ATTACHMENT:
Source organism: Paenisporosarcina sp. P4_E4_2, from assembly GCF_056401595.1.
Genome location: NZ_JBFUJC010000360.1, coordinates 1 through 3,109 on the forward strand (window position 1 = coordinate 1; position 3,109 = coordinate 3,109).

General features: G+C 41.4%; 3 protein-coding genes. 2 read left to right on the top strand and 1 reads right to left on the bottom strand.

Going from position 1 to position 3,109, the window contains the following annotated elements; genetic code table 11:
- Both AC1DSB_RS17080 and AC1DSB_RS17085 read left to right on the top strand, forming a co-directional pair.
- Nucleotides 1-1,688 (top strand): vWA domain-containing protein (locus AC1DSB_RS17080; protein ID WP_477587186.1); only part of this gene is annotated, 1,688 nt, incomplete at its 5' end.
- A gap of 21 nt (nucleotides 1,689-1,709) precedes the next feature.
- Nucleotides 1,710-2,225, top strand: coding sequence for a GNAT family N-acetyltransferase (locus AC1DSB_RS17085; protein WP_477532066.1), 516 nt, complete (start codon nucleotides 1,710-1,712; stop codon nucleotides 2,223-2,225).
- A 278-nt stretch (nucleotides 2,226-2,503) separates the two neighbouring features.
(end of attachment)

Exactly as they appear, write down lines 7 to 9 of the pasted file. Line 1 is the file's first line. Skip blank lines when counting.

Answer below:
- A gap of 21 nt (nucleotides 1,689-1,709) precedes the next feature.
- Nucleotides 1,710-2,225, top strand: coding sequence for a GNAT family N-acetyltransferase (locus AC1DSB_RS17085; protein WP_477532066.1), 516 nt, complete (start codon nucleotides 1,710-1,712; stop codon nucleotides 2,223-2,225).
- A 278-nt stretch (nucleotides 2,226-2,503) separates the two neighbouring features.